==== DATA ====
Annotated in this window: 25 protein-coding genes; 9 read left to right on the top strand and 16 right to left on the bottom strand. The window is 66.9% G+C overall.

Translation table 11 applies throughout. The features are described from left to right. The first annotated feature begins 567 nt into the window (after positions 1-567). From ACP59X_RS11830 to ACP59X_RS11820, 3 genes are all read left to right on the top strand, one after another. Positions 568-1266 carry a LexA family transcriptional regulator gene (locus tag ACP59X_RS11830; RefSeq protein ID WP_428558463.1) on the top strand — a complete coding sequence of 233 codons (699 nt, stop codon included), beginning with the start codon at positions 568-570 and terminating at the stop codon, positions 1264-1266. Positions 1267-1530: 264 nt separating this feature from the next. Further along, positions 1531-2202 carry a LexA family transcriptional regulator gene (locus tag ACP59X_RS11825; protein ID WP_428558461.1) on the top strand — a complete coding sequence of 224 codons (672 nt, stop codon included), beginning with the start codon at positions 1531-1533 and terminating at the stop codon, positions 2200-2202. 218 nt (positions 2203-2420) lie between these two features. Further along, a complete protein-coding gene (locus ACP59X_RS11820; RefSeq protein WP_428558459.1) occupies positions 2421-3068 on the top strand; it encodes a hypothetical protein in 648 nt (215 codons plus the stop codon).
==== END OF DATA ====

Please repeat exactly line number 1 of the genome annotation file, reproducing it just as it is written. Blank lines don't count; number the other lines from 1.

Annotated in this window: 25 protein-coding genes; 9 read left to right on the top strand and 16 right to left on the bottom strand. The window is 66.9% G+C overall.